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How to build a raise into your fee agreement

By Diane Karpman

Diane Karpman

Lawyers are fiduciaries as a matter of law. Being a fiduciary presents problems in contractual negotiations with clients, because lawyers are not selling rugs in the markets of Marrakesh, they are selling faithfulness.

The negotiation of the initial retainer is characterized as an “arm’s length transaction.” Ramirez v. Sturdevant (1994) 21 Cal. App. 4th 904. Yet even then, a lawyer can’t sell services with complete freedom of contract, because liability could be imposed for an unconscionable agreement under Rule 4-200. Rule 4-200 is one of the few rules that applies to “attempts” to charge or collect an illegal or unconscionable fee.

Once the client becomes your own, the “arm’s length” theory is eviscerated. When you take a client, you are saying, “Trust me.” Once that relationship of trust exists, it is difficult to modify contractual relations. This can raise significant issues in existing fee agreement modifications.

Consumers in the marketplace know that for most products, the price escalates over time. This is a fundamental truth for almost all services. Although consumer experience would seem to justify assuming that a client has this knowledge, it’s a good idea to articulate this in the initial fee agreement. That is, the price of your services may increase in the future. Severson & Werson v. Bollinger (1991) 235 Cal. App.3d 1569, prohibits unilateral increases. You should inform the client that your price may go up, but they are still entitled to notice at that time. You can’t expect them to catch it, because you have asked them to trust you.

Many authorities maintain that a midstream fee modification may implicate the rigorous requirements of Rule 3-300. This rule is designed to put the client on notice when a lawyer is going into business with, or acquiring an ownership, possessory, security or other pecuniary interest adverse to the client.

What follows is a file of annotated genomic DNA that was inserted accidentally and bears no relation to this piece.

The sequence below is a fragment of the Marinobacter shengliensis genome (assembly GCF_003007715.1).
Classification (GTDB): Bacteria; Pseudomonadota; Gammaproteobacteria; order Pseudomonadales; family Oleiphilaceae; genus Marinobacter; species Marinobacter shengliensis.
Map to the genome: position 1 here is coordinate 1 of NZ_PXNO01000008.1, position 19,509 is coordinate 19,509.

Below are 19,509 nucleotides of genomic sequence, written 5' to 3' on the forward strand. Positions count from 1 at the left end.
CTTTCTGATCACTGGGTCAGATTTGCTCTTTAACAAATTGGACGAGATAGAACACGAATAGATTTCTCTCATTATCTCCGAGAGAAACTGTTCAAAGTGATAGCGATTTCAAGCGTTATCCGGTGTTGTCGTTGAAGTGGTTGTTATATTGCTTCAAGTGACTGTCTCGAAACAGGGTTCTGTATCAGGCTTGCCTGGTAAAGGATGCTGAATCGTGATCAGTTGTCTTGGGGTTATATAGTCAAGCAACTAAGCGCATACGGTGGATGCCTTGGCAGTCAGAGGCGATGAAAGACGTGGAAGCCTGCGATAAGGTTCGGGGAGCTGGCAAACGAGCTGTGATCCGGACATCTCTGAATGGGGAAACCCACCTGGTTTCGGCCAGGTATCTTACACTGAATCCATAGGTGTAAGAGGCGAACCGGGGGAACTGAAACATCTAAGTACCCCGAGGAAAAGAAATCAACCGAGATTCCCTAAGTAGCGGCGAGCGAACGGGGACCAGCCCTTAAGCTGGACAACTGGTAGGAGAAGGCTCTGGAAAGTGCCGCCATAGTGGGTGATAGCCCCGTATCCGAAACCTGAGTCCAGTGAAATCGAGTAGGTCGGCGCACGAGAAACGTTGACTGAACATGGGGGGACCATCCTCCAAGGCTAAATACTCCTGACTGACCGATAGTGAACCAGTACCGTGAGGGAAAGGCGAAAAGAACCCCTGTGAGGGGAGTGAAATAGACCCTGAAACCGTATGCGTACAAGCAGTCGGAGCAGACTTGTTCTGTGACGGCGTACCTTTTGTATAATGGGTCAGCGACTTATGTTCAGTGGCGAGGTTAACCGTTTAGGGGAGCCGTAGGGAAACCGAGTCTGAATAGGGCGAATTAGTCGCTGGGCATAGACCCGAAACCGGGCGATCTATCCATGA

A proposed State Bar ethics opinion maintains that not all fee modifications trigger Rule 3-300, but watch out, it could be triggered due to the fiduciary nature of the relationship. The language of Rule 3-300 indicates it doesn’t apply to the agreement where a lawyer is initially retained. However, what about subsequent agreements after the fiduciary relationship is created?

You might be saying, “That makes sense because, after all, you could just quit.” Well, not so fast. In many instances, the client would incur foreseeable prejudice (Rule 3-700), so you can’t even quit without precautions.

To avoid future problems, why not comply with Rule 3-300 anyway? Explain that the terms of the agreement are fair and reasonable, by laying out the benefits and detriments of the new arrangement to the client in writing, instruct the client to consult with independent counsel, give them a few days to do so, and then have the client consent in writing to the new arrangement.

The freedom of rug traders to offer a product “as is” doesn’t exist for lawyers, even at the preliminary negotiation stage. The “caveat emptor” theory just doesn’t exist in attorney-client fee agreements.

• Legal ethics expert Diane Karpman can be reached at 310/887-3900 or at

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